Easter Safety Tips for Kids
For those who celebrate Easter, there are a few traditions that could use some child safety reminders. As you can probably guess, a lot of these have to do with eggs!
Read on for a few egg-cellent Easter safety tips for kids.
Easter Safety Tips Start with Eggs
Coloring eggs is a time-honored Easter tradition. That said, handling or consuming raw eggs can be potentially hazardous to a person’s health. For example, the eggs could contain salmonella or other disease-spreading bacteria. These can make kids and adults quite sick. For this reason, it is very important to properly cook and handle the eggs that you plan to decorate.
Before cooking, make sure to keep the eggs properly refrigerated. Before hard-boiling the eggs, children should know to stay away from the hot stove. It is easy to get burned on the boiling hot water.
While cooking, the shells of some of your eggs might crack. If the crack is deep enough, this could cause those eggs to go bad. If the crack isn’t too deep…well, it can still mess up the paint job! Instead, it’s better to be extra careful when handling the eggs. Be absolutely sure not to eat or cook cracked eggs that haven’t been refrigerated for more than a few hours.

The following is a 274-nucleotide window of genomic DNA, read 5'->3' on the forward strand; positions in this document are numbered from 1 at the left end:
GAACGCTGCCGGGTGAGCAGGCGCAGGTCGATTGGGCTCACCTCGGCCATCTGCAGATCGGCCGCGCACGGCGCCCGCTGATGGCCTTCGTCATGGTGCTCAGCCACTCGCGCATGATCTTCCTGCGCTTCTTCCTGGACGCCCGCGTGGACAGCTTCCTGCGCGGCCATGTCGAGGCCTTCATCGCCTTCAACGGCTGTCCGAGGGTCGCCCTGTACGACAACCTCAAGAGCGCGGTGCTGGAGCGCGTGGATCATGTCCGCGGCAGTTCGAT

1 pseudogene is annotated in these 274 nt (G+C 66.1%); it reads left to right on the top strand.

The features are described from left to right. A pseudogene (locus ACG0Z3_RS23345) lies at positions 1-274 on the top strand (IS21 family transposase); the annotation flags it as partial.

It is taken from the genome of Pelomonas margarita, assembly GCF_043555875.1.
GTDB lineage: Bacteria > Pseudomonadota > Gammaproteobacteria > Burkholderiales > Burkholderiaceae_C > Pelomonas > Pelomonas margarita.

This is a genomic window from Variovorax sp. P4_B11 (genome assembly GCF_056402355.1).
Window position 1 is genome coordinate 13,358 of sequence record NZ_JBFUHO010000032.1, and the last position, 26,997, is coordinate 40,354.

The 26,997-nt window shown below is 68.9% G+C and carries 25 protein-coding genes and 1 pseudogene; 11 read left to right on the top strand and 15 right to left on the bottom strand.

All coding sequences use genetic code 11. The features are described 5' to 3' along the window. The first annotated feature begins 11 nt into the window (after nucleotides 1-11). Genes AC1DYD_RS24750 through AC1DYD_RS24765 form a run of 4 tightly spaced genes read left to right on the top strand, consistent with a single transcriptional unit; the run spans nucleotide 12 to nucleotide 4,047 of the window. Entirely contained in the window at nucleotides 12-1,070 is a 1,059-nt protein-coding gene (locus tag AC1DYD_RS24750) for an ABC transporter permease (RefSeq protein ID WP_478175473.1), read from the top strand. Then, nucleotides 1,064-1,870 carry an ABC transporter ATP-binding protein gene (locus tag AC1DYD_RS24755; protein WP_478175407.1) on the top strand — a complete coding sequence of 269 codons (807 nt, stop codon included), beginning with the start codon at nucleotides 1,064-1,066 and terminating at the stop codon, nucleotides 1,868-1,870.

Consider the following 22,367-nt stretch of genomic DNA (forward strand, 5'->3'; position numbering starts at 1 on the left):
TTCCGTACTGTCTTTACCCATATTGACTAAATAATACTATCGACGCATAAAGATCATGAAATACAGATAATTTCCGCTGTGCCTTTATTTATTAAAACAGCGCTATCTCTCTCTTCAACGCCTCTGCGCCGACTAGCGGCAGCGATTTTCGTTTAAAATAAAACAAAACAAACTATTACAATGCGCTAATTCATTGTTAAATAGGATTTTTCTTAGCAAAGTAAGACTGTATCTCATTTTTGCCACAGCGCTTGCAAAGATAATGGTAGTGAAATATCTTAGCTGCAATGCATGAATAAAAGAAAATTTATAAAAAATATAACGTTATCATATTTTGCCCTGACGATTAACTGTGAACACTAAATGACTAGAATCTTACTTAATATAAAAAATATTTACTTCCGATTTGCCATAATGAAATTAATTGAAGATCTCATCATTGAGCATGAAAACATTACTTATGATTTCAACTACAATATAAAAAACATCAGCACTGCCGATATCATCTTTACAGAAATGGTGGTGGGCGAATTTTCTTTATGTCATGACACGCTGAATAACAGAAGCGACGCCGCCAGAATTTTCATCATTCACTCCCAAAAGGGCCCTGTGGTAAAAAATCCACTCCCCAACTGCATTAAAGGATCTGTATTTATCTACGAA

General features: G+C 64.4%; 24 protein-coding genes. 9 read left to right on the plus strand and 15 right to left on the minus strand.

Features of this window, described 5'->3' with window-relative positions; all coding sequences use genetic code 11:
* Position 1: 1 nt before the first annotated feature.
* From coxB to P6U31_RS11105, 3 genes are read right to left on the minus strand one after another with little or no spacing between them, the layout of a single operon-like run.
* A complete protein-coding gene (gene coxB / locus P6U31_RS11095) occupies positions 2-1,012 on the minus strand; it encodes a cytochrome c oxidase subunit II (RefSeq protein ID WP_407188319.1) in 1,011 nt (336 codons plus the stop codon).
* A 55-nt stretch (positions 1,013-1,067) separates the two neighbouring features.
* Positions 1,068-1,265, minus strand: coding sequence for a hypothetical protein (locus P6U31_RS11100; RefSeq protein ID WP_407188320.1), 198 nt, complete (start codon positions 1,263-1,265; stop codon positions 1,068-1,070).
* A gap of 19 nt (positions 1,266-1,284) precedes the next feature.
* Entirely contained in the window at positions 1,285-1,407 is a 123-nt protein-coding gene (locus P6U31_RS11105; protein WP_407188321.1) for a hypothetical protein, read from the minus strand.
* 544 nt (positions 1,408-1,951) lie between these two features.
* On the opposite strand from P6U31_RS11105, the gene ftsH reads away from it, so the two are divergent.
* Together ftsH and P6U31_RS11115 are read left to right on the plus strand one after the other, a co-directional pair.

Speaking of keeping the eggs cool, be careful when leaving the eggs at room temperature. They can go bad. For parents, this means to be absolutely sure of all of your hiding spots so no eggs go unaccounted for. That brings us to our next topic:
Hiding Spot Selection
When it comes to hiding spots, parents should be sure to choose safe areas. This means keeping the eggs away from outlets, open doorways, stairs and windows. Curious kids will be crawling everywhere, so one of the best Easter safety tips is to childproof accordingly.
If you’ll be hiding the eggs in the yard, be sure to avoid potential wild animals, bugs, poison ivy or thorn bushes. If children of varying ages will be attending the party, take into account the ages of all kids. It might even be prudent to hold separate egg hunts for different age groups. It can help adults to keep a closer eye on the little ones… and prevent them from getting accidentally pushed aside by older kids.
Candy and Allergies
Candy and chocolates are other mainstays of the holiday. This next batch of Easter safety tips concerns possible food allergies. According to the CDC, food allergies are a growing food safety and public health concern that affects an estimated eight percent of children in the United States.
For example, peanut allergies are a serious condition that affects a lot of children. When an affected child eats or breathes in peanut dust, it can cause them to have an allergic reaction. This can lead to their throat closing, a choking hazard, or worse.
The best advice is to check any candy wrappers before buying any candy to see if they can potentially contain any of this dust. Besides peanuts, there are a number of other possible allergens, including gluten and more.
Families should ask and be absolutely sure of any potential allergies of other children before choosing snacks or treats. Last, consider asking that any child with food allergies bring an EpiPen, just in case it is needed. In the end, a bit of caution could save the day.